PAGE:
Well listening to my fellow brokers here, it’s just like oh my goodness it’s so different.  When I get a mortgage approval and my client comes into my office, I have had some of my brokers that work with me, sit in with me so they can mentor or I can mentor them and they can see how I present the offer to the clients.   And I start off with the payment.  Okay, because in my small area, what’s important is, how much amount am I going to pay per month and how much is this going to cost me per month.  That’s what they want to know.  So I start off with the payment and go through the mortgage amount, then I go through the conditions and oh yeah, what is my rate, then I go back and take them to the rate.  So 9 times out of 10 in my small community, rate it’s not important.  Now Dan you said you don’t do B deals or Calum when you said you don’t do those B deals but I do on a regular basis.  So for me to present a client with a 6.99 and a 11% rate because that’s what their credit and if all my clients had 700 beacon scores they would be very happy.  

[all laugh]

Deb White:  What I got those I go, what do I do?

John Tenpenny:  Right.

Deb White: You know, so it’s you know it’s very very common for me.  So rate is not a factor for us so much.  We do get clients that come in and say, hey you know I saw that, I can get [319 at Gold & Fraser], well we can’t get it in our area.  So there is a lot of banks that I can’t get in my area that you guys can get in a larger area, so our communities, we’ve got our small credit unions which are 3.69 right now, which is a year ago, it would have been yay great rate, but not right now, right.  So in that respect then yes we are competitive, but the last thing I show the client is the rate, not the first.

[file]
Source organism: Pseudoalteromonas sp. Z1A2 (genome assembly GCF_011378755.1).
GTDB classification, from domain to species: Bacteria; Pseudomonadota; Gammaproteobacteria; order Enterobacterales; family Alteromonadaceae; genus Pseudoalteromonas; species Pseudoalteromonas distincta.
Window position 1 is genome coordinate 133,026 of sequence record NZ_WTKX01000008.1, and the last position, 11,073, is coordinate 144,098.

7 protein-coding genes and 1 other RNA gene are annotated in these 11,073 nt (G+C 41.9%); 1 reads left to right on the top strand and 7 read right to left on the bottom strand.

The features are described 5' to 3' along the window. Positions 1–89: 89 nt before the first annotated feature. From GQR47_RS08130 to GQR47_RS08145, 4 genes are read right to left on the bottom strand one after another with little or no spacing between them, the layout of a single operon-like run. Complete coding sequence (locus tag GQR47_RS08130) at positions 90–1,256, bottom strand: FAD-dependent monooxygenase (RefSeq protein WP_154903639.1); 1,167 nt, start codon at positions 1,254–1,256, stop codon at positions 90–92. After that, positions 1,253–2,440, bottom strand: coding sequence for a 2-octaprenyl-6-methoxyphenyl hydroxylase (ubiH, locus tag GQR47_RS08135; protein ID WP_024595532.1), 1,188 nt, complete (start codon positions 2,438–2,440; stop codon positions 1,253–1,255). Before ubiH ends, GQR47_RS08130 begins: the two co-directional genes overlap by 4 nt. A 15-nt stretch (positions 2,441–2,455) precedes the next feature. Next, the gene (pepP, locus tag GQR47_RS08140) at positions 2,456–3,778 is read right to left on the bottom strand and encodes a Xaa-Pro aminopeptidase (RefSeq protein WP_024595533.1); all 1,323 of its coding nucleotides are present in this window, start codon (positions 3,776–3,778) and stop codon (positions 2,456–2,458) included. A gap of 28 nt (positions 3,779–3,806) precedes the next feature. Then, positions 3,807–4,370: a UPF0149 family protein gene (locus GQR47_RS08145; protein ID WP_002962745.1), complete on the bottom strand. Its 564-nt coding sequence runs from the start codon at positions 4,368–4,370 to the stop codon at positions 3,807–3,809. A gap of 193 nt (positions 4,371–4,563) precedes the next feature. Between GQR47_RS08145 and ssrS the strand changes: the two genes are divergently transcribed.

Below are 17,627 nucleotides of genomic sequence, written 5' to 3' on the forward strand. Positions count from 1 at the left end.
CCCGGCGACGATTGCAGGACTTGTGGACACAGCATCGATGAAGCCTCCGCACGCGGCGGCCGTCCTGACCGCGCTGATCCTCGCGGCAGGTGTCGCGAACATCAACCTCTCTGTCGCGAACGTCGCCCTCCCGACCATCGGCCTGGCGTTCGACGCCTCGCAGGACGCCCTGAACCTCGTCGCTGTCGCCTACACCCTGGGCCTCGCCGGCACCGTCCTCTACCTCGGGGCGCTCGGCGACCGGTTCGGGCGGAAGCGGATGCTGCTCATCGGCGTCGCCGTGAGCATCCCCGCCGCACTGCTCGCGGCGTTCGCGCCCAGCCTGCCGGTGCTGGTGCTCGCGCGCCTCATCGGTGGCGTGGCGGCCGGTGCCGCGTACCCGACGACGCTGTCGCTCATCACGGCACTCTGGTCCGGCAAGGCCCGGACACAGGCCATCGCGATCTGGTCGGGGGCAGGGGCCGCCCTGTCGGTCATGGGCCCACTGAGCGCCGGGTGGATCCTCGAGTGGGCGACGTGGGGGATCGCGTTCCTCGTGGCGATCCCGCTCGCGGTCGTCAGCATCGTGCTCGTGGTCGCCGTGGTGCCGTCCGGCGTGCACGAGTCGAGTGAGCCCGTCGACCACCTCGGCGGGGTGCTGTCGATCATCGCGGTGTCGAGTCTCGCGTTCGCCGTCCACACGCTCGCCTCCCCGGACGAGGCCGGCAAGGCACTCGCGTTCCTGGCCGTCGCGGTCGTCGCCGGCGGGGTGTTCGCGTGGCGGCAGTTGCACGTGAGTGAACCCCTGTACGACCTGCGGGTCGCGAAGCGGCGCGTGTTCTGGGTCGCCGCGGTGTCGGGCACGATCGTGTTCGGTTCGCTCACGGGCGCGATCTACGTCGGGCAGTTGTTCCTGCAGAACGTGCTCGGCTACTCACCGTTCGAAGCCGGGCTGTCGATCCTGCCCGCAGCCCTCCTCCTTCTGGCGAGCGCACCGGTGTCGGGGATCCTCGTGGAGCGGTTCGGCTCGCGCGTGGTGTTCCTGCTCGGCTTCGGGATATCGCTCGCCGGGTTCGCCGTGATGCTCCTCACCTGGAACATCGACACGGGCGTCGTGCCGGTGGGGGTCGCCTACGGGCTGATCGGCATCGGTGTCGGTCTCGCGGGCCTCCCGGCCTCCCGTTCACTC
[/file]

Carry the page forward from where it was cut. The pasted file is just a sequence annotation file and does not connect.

John Tenpenny:  Yeah.
Greg Martel:  
I think if you look at CMHC’s most recent stat that our mortgage share is gone 23%, down from 26 and the main thing is if we educated our clients and all, if everybody who had a mortgage in Canada knew what a mortgage broker did for them, if it’s you know we provide them with a service that we can get them the best rate, our service is free, it’s covered by a lender, I wouldn’t say it’s free, but it’s covered by the lender and if they knew that, if we just did a better job of educating our clients in what we did, would we still have 23% market share or we would be closer to the US where they have got 85% market share.  I think that’s the main thing, it’s just educating our clients.  If everybody who knew, everybody who had a mortgage in Canada knew what we did and how we worked, our market share would be a lot higher.  So I think we really got to focus on is educating our clients on what we do as a service.